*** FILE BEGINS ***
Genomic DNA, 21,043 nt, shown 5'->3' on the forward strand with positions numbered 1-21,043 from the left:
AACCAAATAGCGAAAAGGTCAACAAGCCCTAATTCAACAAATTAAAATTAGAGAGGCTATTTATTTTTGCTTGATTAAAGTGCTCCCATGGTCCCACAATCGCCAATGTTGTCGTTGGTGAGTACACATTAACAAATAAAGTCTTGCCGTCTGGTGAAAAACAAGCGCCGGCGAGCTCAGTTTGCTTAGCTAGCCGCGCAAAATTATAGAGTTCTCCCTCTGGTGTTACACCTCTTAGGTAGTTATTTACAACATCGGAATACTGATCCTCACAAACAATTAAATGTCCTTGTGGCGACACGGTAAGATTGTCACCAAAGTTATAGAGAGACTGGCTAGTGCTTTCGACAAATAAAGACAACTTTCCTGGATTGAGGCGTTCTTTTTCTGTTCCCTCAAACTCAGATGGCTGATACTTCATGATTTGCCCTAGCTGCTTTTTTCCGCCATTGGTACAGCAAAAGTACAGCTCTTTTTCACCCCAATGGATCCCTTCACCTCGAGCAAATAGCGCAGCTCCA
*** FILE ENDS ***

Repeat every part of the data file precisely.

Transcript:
Genomic DNA, 21,043 nt, shown 5'->3' on the forward strand with positions numbered 1-21,043 from the left:
AACCAAATAGCGAAAAGGTCAACAAGCCCTAATTCAACAAATTAAAATTAGAGAGGCTATTTATTTTTGCTTGATTAAAGTGCTCCCATGGTCCCACAATCGCCAATGTTGTCGTTGGTGAGTACACATTAACAAATAAAGTCTTGCCGTCTGGTGAAAAACAAGCGCCGGCGAGCTCAGTTTGCTTAGCTAGCCGCGCAAAATTATAGAGTTCTCCCTCTGGTGTTACACCTCTTAGGTAGTTATTTACAACATCGGAATACTGATCCTCACAAACAATTAAATGTCCTTGTGGCGACACGGTAAGATTGTCACCAAAGTTATAGAGAGACTGGCTAGTGCTTTCGACAAATAAAGACAACTTTCCTGGATTGAGGCGTTCTTTTTCTGTTCCCTCAAACTCAGATGGCTGATACTTCATGATTTGCCCTAGCTGCTTTTTTCCGCCATTGGTACAGCAAAAGTACAGCTCTTTTTCACCCCAATGGATCCCTTCACCTCGAGCAAATAGCGCAGCTCCA